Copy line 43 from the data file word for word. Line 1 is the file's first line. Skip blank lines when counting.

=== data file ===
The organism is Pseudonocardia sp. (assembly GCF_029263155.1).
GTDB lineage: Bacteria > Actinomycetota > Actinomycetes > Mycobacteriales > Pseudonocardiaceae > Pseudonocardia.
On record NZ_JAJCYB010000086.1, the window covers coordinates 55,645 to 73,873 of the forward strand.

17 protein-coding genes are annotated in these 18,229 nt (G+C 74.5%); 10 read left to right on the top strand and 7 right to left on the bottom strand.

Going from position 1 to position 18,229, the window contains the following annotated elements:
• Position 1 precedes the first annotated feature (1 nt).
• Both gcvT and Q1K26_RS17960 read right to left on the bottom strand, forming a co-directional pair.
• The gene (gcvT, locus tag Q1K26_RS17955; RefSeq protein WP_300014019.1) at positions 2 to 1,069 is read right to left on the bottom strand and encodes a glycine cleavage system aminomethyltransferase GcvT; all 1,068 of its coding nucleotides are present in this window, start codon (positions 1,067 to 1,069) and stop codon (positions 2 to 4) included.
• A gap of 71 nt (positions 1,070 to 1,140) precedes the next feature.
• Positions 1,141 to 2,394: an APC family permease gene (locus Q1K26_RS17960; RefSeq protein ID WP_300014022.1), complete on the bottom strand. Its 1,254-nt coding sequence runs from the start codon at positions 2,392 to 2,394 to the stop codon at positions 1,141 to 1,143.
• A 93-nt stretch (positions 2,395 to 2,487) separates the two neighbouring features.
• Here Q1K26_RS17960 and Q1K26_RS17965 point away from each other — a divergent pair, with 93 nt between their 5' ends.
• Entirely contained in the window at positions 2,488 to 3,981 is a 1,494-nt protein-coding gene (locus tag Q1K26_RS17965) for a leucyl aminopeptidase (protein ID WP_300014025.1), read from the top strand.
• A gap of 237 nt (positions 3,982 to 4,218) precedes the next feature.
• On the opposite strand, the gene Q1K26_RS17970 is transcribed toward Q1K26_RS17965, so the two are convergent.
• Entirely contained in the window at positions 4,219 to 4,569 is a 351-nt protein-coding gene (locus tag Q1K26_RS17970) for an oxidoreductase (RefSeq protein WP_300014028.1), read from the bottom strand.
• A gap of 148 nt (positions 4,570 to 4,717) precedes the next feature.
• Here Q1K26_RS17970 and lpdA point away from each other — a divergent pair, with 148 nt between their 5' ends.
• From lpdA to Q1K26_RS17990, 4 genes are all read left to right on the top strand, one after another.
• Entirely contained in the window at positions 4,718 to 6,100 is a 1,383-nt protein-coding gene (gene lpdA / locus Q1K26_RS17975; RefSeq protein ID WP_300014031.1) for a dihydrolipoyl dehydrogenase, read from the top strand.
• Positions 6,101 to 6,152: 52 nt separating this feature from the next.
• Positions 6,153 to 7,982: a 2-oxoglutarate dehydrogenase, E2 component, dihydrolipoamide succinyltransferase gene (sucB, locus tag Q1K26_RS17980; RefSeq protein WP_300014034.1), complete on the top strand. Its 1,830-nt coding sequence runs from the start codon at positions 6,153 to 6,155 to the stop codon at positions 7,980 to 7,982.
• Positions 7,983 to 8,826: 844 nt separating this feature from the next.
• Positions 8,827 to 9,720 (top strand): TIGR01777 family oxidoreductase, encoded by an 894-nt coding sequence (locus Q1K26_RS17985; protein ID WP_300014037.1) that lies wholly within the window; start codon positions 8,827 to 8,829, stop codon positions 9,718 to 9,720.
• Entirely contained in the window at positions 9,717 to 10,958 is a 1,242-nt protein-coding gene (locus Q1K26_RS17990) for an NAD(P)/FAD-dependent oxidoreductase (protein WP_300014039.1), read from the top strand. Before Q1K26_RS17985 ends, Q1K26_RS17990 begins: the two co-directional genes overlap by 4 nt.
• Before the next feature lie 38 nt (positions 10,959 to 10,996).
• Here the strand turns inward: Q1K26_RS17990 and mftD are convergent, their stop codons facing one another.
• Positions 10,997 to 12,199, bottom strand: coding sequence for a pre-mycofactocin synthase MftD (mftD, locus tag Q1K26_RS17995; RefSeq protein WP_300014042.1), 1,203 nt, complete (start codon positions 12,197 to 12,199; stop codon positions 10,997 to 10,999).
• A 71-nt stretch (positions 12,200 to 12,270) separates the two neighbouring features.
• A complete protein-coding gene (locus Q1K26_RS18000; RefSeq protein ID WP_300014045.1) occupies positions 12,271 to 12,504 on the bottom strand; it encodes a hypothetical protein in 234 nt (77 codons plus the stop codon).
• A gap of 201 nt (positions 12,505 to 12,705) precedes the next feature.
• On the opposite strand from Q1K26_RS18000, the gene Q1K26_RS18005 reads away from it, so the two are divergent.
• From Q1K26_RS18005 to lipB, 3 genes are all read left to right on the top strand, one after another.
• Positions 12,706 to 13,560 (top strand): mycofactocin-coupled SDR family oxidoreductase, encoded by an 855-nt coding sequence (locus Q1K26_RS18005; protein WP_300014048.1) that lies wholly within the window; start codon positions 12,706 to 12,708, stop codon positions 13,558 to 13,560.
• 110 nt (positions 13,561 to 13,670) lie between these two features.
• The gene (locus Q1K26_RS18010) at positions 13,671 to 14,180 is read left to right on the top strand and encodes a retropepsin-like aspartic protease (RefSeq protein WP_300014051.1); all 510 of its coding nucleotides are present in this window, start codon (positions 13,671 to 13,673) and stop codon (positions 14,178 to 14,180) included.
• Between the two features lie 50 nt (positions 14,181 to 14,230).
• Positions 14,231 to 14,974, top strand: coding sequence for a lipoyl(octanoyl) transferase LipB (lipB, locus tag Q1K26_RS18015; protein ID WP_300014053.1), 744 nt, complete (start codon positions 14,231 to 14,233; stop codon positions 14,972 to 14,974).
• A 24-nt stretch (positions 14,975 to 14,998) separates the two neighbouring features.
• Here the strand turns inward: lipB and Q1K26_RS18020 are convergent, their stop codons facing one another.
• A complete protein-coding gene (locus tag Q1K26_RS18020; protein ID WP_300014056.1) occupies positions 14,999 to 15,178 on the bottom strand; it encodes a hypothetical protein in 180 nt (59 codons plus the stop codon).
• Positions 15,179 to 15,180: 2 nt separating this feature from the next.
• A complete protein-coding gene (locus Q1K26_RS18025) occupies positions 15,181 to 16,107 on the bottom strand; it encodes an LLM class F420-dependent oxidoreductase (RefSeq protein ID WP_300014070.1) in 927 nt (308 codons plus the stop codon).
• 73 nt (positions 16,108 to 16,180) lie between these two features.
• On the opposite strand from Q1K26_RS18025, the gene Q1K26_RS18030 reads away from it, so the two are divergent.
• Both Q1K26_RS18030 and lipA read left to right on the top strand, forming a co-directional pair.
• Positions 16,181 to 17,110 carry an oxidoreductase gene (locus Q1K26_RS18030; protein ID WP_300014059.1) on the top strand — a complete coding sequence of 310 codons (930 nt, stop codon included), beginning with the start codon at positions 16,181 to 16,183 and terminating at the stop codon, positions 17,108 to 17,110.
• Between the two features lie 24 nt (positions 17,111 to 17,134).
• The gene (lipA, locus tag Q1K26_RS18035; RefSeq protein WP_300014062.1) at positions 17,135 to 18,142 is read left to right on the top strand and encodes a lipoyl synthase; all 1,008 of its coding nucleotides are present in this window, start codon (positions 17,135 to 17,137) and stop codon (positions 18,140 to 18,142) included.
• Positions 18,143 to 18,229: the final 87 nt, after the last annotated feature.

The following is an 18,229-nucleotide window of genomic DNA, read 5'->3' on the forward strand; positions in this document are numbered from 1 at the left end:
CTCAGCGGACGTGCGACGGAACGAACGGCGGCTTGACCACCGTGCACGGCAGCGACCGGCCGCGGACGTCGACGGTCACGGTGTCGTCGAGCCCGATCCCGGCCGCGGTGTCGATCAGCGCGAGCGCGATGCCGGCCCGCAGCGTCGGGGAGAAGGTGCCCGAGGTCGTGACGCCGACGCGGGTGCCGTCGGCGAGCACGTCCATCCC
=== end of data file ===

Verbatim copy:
• A complete protein-coding gene (locus Q1K26_RS18025) occupies positions 15,181 to 16,107 on the bottom strand; it encodes an LLM class F420-dependent oxidoreductase (RefSeq protein ID WP_300014070.1) in 927 nt (308 codons plus the stop codon).